WP2 objectives are to: 1) provide underpinning science to develop solid strategies for planning and implementing strategies for enhancing the quality of soils for food production and the provision of ecosystems services; 2) increase farmer awareness of how fertilization choices affect crops and soil environment health; 3) provide farmers and other stakeholders with robust, flexible but simple tools to put in action soil restoring and improved fertilization practices.
This WP aims to to develop and test methods and strategies to: 1) improve soil health and resilience to future perturbations by better understanding the potential and role of vegetation аs cover crops; 2) develop a comprehensive set of soil restoration strategies across diverse environments using vegetation traits as the main tool; 3) Validate simplified soil health indexes for stakeholder use. To achieve this, WP3 will use EU-Chinese networks of experimental and ‘real world’ farmscapes to test strategies to restore degraded soils under different systems, and EU-China degradation-restoration gradients to improve understanding of crop-soil trait relationships.
Among the priorities of WP4 is to benchmark the economic and social sustainability, including gender dimensions, of the soil restoration strategies for the three cropping systems and farm typologies covered by the project. Outcomes of the WP will be a systematic cost benefit analysis for a broad range of technologies in different cropping systems and farm typologies, with their implications at larger regional scales identified for policy makers, allowing their inclusion in agricultural and environmental policies.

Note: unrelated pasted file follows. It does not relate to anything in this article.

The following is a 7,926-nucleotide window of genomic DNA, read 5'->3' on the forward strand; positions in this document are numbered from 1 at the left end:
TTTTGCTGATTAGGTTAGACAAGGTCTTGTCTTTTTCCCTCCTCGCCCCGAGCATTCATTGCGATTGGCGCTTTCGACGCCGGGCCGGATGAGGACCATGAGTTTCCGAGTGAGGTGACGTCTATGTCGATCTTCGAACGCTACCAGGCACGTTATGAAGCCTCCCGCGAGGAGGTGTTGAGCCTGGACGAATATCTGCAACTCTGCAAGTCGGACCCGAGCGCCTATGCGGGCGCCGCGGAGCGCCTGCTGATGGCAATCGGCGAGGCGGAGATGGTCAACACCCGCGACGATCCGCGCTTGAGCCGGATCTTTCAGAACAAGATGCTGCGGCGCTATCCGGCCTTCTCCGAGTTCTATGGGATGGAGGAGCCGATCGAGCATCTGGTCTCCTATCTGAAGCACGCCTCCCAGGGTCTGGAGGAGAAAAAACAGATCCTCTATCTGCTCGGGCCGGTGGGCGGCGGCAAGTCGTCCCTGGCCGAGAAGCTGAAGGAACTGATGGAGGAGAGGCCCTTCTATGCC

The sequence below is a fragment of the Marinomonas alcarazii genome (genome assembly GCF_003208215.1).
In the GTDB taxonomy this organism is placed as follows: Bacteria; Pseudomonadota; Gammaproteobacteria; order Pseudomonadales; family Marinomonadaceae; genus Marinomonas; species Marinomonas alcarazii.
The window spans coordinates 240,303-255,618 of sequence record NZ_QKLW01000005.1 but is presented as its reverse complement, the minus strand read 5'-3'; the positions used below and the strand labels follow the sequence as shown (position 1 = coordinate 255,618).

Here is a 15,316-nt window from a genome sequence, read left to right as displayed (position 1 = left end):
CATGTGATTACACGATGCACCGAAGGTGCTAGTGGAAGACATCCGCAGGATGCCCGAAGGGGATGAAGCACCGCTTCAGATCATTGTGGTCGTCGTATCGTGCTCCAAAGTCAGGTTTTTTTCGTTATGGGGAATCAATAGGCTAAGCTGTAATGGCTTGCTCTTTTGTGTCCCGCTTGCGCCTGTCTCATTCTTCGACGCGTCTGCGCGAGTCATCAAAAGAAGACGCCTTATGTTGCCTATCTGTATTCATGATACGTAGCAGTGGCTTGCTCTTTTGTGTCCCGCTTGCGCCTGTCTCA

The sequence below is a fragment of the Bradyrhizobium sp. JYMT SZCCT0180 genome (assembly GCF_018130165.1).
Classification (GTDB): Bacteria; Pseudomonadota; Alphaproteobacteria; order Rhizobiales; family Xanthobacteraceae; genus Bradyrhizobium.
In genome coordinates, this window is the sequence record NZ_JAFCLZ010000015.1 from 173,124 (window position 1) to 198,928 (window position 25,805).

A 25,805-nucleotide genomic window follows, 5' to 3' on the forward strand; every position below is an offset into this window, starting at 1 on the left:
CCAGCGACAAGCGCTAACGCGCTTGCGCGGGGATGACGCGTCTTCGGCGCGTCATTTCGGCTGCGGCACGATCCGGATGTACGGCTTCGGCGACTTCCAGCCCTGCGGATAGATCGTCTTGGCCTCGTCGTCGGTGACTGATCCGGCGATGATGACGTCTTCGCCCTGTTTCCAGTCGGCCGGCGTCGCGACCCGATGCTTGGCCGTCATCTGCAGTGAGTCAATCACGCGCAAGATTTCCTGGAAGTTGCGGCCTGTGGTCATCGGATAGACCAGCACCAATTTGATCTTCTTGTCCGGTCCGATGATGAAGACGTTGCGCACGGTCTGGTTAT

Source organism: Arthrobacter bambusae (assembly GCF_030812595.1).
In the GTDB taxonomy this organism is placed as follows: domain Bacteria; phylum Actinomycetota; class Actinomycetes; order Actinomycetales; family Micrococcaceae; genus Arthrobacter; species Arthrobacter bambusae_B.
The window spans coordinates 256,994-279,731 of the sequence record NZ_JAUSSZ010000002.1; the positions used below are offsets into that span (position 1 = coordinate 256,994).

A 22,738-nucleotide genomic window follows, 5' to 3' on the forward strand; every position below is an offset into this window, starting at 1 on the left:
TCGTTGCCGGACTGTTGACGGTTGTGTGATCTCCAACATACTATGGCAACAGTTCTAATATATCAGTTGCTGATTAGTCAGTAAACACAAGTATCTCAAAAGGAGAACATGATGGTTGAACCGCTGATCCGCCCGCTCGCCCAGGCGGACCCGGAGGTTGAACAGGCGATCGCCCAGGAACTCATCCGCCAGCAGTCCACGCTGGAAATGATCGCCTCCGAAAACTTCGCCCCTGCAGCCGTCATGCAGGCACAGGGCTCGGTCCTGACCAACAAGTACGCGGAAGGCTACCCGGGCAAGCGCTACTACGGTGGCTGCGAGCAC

The objective of this WP is to coordinate national networks of scientists and cooperators engaged in TUdi and harmonise their interactions within an international network. In this network the interaction with farmers will be based in periodic workshops and field days with members of this network. The main outcomes of this WP will be: 1) soil restoration and fertilization strategies (and accompanying supporting tools) developed and tested in the project that have been co-created with end users and other relevant stakeholders; 2) to provide trained farmers, technical advisors and scientists to transition agriculture towards sustainable soil management in the three regions of the project.